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30th April 2020

Science Coronavirus: Welsh minister not told about England care home tests

Science Coronavirus: Welsh minister not told about England care home tests


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The policies in Wales and England differ

Wales’ health minister was not told about a change in policy in England to offer all staff and residents in care homes coronavirus tests, he has said.

Currently, in Wales, only residents and staff with symptoms are tested.

But ministers here have faced questions after the scheme was expanded in England.

Mr Gething said he did not understand “the rationale” in how the extra testing policy would keep the public safer.

Frank Atherton, Wales’ chief medical officer, said “capacity” had an impact on testing.

In England, the UK government has aimed for 100,000 tests a day by the end of April.

On Tuesday it committed to expanding tests in care homes for staff or residents with or without symptoms, as well as to the over-65s and those who need to leave home to work – although they must have symptoms.

The Welsh Government, which is testing symptomatic critical workers, care home residents and staff and hospital patients, has not followed suit.

“There hasn’t been a discussion before those policy changes have effectively been determined and made,” Mr Gething told the assembly health committee.

“So, no, we don’t really have notice of the way the policy is changing in England.”

But he suggested the Welsh Government had not always informed other UK ministers of its own policy decisions.

“We make policy choices for ourselves here in Wales,” he said.

“When I decided to end standard activity in the national health service I spoke to each of the health ministers in the UK at cabinet level.

“That hasn’t always been the case in every choice. That’s partly because it’s a fast moving picture.”

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Vaughan Gething said advice was against expanding testing to all care home staff and residents

The issue of care home deaths became a focus after thousands were added to the UK total that had been newly recorded.

There were 184 deaths in Welsh care homes involving coronavirus up to 17 April. A total of 40% of deaths in Cardiff during that time had been in care homes.

One home in Newport has seen 15 people die.

Wales’ First Minister Mark Drakeford said there would be “no value” in testing everyone. Mr Drakeford said it would “divert capacity” in Wales.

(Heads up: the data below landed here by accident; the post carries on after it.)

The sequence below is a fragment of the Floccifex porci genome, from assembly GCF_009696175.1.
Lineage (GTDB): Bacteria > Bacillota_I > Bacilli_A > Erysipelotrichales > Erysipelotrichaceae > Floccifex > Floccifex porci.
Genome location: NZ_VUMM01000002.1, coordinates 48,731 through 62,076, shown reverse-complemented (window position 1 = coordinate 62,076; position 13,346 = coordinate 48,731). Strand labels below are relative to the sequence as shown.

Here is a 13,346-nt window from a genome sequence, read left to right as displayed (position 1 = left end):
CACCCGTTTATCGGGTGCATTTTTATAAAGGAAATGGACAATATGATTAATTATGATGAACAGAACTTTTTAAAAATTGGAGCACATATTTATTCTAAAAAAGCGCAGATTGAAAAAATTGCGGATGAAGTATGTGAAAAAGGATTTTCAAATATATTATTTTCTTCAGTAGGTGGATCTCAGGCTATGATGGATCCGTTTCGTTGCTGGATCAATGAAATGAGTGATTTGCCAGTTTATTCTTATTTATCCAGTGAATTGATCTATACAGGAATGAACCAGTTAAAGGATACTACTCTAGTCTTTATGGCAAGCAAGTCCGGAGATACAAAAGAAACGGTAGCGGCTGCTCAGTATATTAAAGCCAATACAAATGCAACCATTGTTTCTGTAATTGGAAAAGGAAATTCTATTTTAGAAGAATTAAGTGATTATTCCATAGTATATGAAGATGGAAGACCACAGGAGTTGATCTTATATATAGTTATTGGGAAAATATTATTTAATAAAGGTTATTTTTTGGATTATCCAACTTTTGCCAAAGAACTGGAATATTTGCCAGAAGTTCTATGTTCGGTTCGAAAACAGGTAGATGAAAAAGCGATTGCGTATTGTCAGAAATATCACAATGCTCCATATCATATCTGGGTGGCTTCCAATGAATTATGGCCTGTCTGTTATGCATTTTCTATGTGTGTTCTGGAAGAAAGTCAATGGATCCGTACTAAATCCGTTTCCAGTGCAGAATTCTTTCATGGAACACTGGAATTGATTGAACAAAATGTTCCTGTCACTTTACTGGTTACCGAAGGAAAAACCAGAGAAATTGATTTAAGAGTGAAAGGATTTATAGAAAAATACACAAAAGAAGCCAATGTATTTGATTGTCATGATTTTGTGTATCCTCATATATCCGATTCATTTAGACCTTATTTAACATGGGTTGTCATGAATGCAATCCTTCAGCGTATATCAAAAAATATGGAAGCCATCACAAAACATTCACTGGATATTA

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Testing targets have proved controversial in Wales and England

“I think it’s really important to be clear that just testing every care home resident doesn’t automatically make them safer,” the health minister told AMs.

“Because the test tells you whether you have coronavirus at the point in time the test was undertaken, not whether you can get it the next day.”

He said he would be happy to change his position if the evidence changed.

Wales had aimed for 5,000 tests a day by mid-April but abandoned the target. It now has capacity for 2,100 a day.

Science ‘Trying to understand the rationale’

Wales’ chief medical officer said there is now more “divergence” in the UK on testing at an “operational delivery level”.

Frank Atherton said Wales was “still trying to reach across to England to understand the exact rationale for the changes that they’ve made in various categories, given that they’ve made a number of changes all at the same time”.

The science is the “same across the four nations”, he said.

Independent scientific advisory group SAGE, which advises the UK government, “has not looked at the question of whether the testing of asymptomatic individuals gives us benefit in terms of viral transmission”, he said.

The chief medical officer said he did not have a “clear understanding” from England “of how often they will be testing residents who are asymptomatic in care homes”.

“Capacity obviously has an impact,” he said. “There are 25,000 residents living in care homes currently in Wales.

“If we were to institute a policy around testing all asymptomatic people living in those environments, we would have to be very clear – are we going to test them once, or how often are we going to retest them?”

Dr Atherton said “saving any life is important but we have to remember the opportunity costs of that”.

“If the cost of providing marginal benefit in terms of testing one group of society means, for example, testing will not be available to support patients or to support health care workers, health care staff working in A&E departments or ITUs, then that’s a very different argument.”


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